In the latest instalment of the long-running Kostal UK v Dunkley case, the Supreme Court has held that the employer’s direct pay offer to its employees was an unlawful inducement as it bypassed the collective bargaining with Unite (the recognised trade union).
Section 145B of the Trade Union and Labour Relations (Consolidation) Act 1992 (TULRCA) prohibits an employer from making offers to members of a recognised trade union where the employer’s sole or main purpose in making the offers is to achieve a "prohibited result". The "prohibited result" is that the employees’ terms of employment, or any of those terms, will not (or will no longer) be determined by collective agreement negotiated by the union.
Mr Dunkley and 56 other claimants were all members of Unite and were employed as shop floor or manual workers by Kostal. Following a ballot of workers, Kostal and Unite signed a Recognition and Procedural Agreement in February 2015.
In October 2015, Kostal began annual pay negotiations with Unite. Kostal made a pay offer, which was rejected by Union members. Kostal then made the same offer to its employees directly, bypassing Unite. Kostal subsequently made another similar offer to those employees who had not yet accepted the first offer. Kostal also informed those employees that, if no agreement was reached, "this may lead to the company serving notice on your contract of employment". In November 2016, by which time over 97% of employees had accepted one or other of the direct offers, Kostal and Unite reached a collective agreement for 2015 (on similar terms to the direct offers).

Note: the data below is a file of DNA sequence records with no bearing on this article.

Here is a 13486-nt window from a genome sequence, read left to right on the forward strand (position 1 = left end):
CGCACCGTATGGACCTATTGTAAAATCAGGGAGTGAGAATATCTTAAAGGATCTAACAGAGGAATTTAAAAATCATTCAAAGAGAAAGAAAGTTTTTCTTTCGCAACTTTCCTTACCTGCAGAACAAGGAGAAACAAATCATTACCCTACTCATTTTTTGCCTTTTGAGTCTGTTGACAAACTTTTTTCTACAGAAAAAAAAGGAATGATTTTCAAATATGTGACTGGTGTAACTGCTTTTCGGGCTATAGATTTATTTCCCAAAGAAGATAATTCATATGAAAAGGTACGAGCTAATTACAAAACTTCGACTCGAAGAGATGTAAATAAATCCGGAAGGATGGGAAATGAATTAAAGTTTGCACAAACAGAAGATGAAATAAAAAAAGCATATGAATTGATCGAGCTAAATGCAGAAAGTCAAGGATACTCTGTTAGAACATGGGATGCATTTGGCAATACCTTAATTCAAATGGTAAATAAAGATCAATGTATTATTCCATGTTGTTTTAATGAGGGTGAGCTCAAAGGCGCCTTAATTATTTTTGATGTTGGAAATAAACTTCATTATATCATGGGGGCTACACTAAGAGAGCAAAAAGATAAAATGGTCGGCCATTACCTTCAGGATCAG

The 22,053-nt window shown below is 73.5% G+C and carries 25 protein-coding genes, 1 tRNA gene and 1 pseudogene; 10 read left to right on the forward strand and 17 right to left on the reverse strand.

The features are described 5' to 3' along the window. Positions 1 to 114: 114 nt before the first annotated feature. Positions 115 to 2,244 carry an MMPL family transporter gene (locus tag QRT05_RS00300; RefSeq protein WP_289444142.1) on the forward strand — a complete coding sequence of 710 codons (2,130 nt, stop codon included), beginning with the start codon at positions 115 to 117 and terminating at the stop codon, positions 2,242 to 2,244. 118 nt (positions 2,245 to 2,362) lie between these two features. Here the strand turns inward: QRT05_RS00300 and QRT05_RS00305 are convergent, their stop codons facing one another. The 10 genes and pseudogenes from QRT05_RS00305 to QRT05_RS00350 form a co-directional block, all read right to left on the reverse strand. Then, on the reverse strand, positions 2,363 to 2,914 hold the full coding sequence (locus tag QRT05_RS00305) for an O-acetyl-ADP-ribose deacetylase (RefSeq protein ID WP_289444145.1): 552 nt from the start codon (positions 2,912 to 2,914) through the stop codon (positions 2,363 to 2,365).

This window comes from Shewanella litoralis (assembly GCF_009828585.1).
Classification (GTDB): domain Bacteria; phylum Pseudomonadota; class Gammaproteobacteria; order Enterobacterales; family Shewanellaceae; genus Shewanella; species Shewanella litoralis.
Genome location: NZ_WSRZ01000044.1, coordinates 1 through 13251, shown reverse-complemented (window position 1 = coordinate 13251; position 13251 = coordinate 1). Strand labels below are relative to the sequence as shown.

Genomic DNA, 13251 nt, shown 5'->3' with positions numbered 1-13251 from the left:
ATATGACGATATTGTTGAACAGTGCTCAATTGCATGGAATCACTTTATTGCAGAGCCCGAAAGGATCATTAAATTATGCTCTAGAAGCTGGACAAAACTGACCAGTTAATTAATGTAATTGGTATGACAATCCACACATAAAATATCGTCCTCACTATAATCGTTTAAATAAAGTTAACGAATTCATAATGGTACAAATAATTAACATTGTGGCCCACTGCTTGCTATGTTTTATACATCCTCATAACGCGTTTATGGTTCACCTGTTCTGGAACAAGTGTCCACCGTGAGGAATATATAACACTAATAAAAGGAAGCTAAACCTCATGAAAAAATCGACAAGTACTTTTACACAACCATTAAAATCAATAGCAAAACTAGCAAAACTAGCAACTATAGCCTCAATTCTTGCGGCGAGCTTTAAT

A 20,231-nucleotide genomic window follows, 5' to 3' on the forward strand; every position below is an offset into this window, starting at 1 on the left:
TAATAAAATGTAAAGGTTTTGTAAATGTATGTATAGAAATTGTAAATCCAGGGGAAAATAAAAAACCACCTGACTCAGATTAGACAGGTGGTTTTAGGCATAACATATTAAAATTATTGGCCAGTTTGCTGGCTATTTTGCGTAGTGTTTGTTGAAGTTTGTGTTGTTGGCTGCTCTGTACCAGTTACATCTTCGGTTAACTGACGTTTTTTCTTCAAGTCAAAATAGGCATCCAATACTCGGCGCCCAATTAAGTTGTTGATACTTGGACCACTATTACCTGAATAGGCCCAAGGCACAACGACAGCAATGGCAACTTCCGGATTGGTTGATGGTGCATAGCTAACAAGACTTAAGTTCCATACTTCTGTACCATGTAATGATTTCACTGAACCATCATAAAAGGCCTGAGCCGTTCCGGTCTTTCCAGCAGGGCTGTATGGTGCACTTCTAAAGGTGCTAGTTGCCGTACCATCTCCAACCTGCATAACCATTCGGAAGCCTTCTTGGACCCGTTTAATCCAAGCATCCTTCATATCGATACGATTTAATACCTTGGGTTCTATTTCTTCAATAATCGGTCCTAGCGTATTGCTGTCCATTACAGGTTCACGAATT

The claimants complained to an employment tribunal that the direct offers made to them by Kostal contravened section 145B of TULRCA. The tribunal upheld the complaints and made the statutory award of £3,800 to each claimant for each offer made to him. The case has now reached the Supreme Court.
The Supreme Court held that an unlawful inducement was made by Kostal, because it made a direct offer to its workers, including union members, before the collective bargaining process had been exhausted.
The majority decision of the Supreme Court said that section 145B TULRCA will only apply where there is a real possibility that, had the offer not been made and accepted, the workers’ relevant terms of employment for the period would have been determined by a new collective agreement. Therefore there is nothing to prevent an employer from making an offer directly to its workers in relation to a matter which falls within the scope of a collective bargaining agreement provided that the employer has first followed, and exhausted, the agreed collective bargaining procedure.
Where an employee succeeds in a claim under section 145B, the tribunal must make a mandatory award. The employer in this case is on the hook for awards to each claimant of £3,800, being something in the region of £217,000 in total for the 57 claimants. The current mandatory award has now increased to £4,341 per offer made. Given the potential significant financial impact, employers should beware not to seek to break impasses in collective negotiations by making direct offers to their employees unless the collective bargaining process has been genuinely exhausted.